Researchers at the MagLab are making discoveries today that will lead to the technologies of tomorrow. Whether a member of one of our robust in-house research groups or one of the nearly 1,400 outside scientists who do experiments here annually, MagLab researchers understand how high magnetic fields lead to making big discoveries.
Seeking the most powerful magnetic fields on Earth, scientists and engineers from across the world come to the MagLab to explore promising new materials, solve energy challenges and grow our understanding of living things. This kind of research has played a critical role in developing new technologies used every day – from electric lights and computers to motors, plastics, high-speed trains and MRI. Find out more by exploring our research initiatives, learning about our interdisciplinary research, or digging deeper into the hundreds of publications generated annually by MagLab researchers.
Scientists use our magnets to explore semiconductors, superconductors, newly-grown crystals, buckyballs and materials from the natural world — research that reveals the secret workings of materials and empowers us to develop new technologies.
Scientists here are working to optimize petroleum refining, advance potential bio-fuels such as pine needles and algae, and fundamentally change the way we store and deliver energy by developing better batteries.
Latest Science Highlight
Magic Gap Ratio at the "BCS Superconducting to Bose-Einstein Condensate" Crossover in the High-Tc Cuprates
14 November 2022
A defining experimental signature of a crossover in the strength of the pairing interactions from the weak coupling BCS to the strong coupling Bose-Einstein condensation limit has been discovered in high temperature superconductors.
17O Labeling Reveals Paired Active Sites in Zeolite Catalysts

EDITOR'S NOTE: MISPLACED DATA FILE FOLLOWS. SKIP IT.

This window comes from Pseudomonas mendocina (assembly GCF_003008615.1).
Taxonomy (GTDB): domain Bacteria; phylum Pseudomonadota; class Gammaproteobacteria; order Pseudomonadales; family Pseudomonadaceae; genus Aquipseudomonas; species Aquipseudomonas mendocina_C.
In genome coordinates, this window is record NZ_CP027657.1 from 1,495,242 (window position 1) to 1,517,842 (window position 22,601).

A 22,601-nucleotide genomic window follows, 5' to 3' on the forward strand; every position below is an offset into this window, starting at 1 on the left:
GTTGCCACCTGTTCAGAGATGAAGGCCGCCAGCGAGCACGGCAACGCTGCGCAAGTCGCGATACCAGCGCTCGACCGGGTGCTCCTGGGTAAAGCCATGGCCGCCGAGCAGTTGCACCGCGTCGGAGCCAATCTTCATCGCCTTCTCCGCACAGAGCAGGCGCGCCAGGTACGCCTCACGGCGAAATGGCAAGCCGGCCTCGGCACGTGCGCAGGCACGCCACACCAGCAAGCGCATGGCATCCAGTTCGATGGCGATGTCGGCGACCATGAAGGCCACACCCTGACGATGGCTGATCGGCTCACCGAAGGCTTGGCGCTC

14 November 2022
Zeolite catalysts are critical to generating the molecules that provide the building blocks of society’s energy and materials needs. Discerning a clear atomic-level picture of the active sites remains challenging for most current technologies, but here we show that solid-state nuclear magnetic resonance (ssNMR) methods coupled with ultra-high magnetic field instruments, can and has provided extremely useful information for catalyst development.
Pavement Sealant Leaches Environmental Contaminants
18 October 2022
New research shows that high concentrations of polycyclic aromatic hydrocarbons (PAHs) found in coal tar pavement sealants are oxidized into toxic, water-soluble compounds by sunlight and subsequently washed into the environment by rainwater, polluting natural water systems, negatively impacting marine ecosystems and public health.
Surprising Rigidity of Functionally Important Water Molecules Buried in the Lipid Headgroup Region, R. Zhang, et al., Journal of the American Chemical Society, 144, 7881-7888 (2022), See Science Highlight or Read online
NMR FAIR Data - Effects of Natural Selection on the Phase-Separation Properties of an RNA-Binding Protein in Mammals, P. Dasmeh, et al., Molecular Biology and Evolution, 2021, Vol 38 (3), 940–951, See Science Highlight or Read online